Naturally occurring flavonoid in herbs and vegetables found to induce cancer cell death

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(Natural News) Luteolin is a flavonoid found in many herbs and vegetables that are part of the human diet. Examples of these plant-based foods include chamomile, celery, green peppers and thyme.

Being a widely studied flavonoid, luteolin’s biological activities are well-discussed in several studies. Besides having anti-inflammatory and antioxidant activities, luteolin is perhaps best-known for its anti-cancer activities.

According to a study published in the European Journal of Cancer Prevention, luteolin is able to prevent the development of tumors largely by inactivating chemical signals and gene expression pathways essential for cancer cells.

To explore the influence of luteolin on esophageal cancer cells, researchers at the Southeast University in China recently conducted an in vitro study using Eca 109 cells. Their objective was to determine the mechanisms underlying luteolin’s anti-cancer effects.

The researchers reported their findings in an article published in the journal Food Science and Human Wellness.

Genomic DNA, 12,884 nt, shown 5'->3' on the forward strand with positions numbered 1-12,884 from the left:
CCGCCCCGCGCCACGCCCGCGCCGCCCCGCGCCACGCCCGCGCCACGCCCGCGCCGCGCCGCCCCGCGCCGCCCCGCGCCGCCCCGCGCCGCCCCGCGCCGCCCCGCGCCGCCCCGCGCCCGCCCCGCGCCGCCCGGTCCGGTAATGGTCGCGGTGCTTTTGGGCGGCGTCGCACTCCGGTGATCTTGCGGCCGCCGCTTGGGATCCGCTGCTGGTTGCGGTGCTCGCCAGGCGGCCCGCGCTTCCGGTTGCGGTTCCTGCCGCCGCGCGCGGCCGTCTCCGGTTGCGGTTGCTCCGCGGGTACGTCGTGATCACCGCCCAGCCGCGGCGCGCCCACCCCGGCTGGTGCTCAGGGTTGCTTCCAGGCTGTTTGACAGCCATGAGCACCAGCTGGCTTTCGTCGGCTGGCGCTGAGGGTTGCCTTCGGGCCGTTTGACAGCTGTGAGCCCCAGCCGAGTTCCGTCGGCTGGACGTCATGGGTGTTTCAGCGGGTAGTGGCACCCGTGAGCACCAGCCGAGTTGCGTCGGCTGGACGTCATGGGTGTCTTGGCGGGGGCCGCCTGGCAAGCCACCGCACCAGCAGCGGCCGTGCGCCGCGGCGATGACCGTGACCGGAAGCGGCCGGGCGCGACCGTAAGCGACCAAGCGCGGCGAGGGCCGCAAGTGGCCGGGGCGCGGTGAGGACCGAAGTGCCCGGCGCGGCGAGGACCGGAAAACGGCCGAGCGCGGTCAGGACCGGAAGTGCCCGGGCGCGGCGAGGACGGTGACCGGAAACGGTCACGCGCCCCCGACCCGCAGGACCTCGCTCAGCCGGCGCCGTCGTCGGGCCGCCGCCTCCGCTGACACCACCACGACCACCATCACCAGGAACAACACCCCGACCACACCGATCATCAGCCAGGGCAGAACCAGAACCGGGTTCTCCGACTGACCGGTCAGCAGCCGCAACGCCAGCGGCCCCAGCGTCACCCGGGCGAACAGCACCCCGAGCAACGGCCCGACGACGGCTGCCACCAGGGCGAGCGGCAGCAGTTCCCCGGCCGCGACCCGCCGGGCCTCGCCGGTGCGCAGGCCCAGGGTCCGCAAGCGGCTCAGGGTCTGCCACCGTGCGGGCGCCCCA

Luteolin stops the growth of cancer by inducing cancer cell apoptosis

For their experiment, the researchers exposed Eca 109 cells to different concentrations of luteolin (0, 40, 80, 120, 160, 200, 240 microMolar) for 24, 48 and 72 hours, respectively, and evaluated its effect on cell proliferation.

They also treated Eca 10 cells with 0, 40, 160 and 240 microMolar luteolin for 24 hours and used flow cytometry to determine its effect on cell cycle progression and apoptosis.

The researchers then analyzed the mRNA and protein expressions of caspase-9 and -3 — two enzymes involved in apoptosis — using real-time PCR and Western blot, respectively.

They found that luteolin inhibited the proliferation of Eca 109 cells at all concentrations in a time-dependent manner. The relative inhibition rate showed an inverted U-shaped association with luteolin concentration.

Luteolin also arrested the cell cycle in the S phase and induced apoptosis of Eca 109 cells at 40, 160 and 240 microMolar.

Additionally, the researchers reported that as luteolin concentration increased, its effects changed from promotional to inhibitory — that is, the effect of luteolin on the mRNA and protein expression of caspase-9 and caspase-3 first manifested as promotion, then inhibition.

Based on these findings, the researchers concluded that luteolin kills esophageal carcinoma cells by inducing cell apoptosis via increased expression of caspase-3 and -9.